- Japan's economy grew at a much slower pace than previously thought, with government figures showing a revised growth of 0.3% on a quarterly basis, down from the initial 1.2%. On an annualized basis, Japan's gross domestic product (GDP) grew 1.3%, well below the preliminary 4.8% growth estimate. Consumer spending did improve thanks to stimulus measures, but the corporate sector continued to lag, the data showed.
The Hottest Places to Invest in 2010
[Editor's Note: Money Morning's "Outlook 2010" series delves into the best global profit plays for the new year.]
For global investors, 2010 is shaping up to be a year with two very distinct economic outlooks.
In the first "half," which is actually likely to end in early September, investors can expect a continued escalation in commodity prices, generally bullish stock markets and an ongoing focus on powerful monetary and fiscal "stimulus" initiatives. In the second "half," reality will reassert itself, and investors will find the going tough in many markets.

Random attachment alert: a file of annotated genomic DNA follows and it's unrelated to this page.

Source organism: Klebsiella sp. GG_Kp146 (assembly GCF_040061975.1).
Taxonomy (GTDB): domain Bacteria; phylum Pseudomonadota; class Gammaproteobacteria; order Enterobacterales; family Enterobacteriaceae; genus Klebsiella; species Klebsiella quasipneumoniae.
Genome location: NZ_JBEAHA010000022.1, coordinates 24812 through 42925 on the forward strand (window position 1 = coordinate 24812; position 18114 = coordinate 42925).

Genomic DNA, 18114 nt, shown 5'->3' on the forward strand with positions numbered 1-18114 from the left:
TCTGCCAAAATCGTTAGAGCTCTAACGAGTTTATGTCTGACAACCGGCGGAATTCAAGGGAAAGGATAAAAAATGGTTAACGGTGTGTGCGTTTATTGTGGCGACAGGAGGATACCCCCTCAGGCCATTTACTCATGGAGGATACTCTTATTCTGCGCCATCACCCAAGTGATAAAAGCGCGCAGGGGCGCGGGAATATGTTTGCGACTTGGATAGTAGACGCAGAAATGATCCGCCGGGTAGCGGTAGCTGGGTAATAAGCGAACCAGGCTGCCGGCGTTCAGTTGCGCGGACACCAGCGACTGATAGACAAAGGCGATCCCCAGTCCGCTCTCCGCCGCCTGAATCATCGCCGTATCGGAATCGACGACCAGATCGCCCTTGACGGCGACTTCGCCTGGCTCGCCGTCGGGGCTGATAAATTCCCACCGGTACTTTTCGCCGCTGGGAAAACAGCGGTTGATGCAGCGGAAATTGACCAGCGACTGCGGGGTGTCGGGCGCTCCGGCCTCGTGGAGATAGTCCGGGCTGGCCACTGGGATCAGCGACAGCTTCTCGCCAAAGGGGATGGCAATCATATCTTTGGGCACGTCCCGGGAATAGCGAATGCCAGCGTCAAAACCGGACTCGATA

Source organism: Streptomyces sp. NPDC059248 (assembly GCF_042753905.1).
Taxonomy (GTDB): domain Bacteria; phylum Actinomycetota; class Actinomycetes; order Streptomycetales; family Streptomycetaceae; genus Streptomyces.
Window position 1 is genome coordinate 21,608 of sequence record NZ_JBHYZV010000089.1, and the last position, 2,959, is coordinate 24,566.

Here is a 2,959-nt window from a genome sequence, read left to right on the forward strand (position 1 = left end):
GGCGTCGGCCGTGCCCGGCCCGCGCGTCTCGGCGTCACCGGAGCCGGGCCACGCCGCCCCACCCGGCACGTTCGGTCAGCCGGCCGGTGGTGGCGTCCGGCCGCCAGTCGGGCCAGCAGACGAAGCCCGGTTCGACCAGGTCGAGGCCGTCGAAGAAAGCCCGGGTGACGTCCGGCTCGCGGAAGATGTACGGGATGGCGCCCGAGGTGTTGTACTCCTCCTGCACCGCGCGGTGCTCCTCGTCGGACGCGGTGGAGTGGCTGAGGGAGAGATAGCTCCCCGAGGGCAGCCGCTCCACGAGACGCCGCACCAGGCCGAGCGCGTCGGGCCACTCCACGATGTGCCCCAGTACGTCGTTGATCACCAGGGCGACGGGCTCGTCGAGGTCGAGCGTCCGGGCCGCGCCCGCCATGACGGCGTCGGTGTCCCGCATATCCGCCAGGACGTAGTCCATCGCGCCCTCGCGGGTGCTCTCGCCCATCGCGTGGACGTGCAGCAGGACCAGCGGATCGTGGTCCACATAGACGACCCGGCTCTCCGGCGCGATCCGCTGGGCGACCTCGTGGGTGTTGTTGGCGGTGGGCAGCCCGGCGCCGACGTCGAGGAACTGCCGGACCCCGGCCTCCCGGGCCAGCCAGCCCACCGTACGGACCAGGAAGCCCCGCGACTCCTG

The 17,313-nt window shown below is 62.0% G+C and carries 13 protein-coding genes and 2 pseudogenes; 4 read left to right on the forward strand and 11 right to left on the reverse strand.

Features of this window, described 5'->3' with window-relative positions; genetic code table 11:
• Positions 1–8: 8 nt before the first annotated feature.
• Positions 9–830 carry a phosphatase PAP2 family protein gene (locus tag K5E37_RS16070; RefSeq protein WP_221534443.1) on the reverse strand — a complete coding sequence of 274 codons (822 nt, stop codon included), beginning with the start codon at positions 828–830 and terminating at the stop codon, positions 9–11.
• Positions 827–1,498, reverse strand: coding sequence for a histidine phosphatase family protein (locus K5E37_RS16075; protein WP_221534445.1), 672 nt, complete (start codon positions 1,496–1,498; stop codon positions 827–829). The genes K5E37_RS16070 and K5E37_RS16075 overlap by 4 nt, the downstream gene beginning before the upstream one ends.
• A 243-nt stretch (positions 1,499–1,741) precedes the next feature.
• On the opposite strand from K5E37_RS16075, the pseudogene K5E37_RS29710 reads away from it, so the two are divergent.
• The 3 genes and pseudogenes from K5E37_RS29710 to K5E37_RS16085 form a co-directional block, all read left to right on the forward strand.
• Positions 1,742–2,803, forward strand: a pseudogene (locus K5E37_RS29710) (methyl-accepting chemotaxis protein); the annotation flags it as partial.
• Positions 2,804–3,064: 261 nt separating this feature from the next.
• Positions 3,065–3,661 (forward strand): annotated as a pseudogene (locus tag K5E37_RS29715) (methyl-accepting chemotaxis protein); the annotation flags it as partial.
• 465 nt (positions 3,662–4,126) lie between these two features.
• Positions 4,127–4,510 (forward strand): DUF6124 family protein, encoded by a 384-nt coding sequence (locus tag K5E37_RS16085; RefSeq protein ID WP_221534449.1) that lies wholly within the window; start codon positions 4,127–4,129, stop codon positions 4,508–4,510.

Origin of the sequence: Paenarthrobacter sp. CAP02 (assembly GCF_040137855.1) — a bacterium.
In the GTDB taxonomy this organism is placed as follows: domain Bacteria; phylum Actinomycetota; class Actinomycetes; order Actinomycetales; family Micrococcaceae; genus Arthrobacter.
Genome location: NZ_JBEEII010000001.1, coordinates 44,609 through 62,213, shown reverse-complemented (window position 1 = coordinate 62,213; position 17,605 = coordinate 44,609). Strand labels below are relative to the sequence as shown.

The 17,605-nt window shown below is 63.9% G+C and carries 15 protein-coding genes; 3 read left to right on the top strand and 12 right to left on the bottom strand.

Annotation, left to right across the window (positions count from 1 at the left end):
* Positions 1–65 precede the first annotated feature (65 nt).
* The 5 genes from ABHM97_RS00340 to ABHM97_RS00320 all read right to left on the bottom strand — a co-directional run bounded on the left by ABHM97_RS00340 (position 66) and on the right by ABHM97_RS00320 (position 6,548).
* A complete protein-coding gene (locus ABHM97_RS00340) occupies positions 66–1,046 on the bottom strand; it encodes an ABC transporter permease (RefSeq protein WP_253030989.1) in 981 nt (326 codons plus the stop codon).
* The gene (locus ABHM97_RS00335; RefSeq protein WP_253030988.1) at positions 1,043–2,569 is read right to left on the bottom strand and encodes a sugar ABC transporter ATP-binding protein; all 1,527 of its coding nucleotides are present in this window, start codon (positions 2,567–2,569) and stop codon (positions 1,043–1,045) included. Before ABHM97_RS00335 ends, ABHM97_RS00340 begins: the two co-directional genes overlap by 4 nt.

The real question is: "Which markets will win, and which ones will lose?" Continue…
Billionaires Turn to Beggars as Financial Crisis Torches the World's Fortunes
The holiday season is traditionally the time when society extends a helping hand to the less fortunate among us. But this December, thanks to the world's continuing economic unease, we've got a whole new class of "poor" people to worry about.
They're called billionaires – or, even more tragic, "ex-billionaires" – and, according to Forbes magazine, they've taken a bigger financial hit in the past 15 months or so than in any year since the magazine started tracking the fortunes of the world's richest people back in 1987.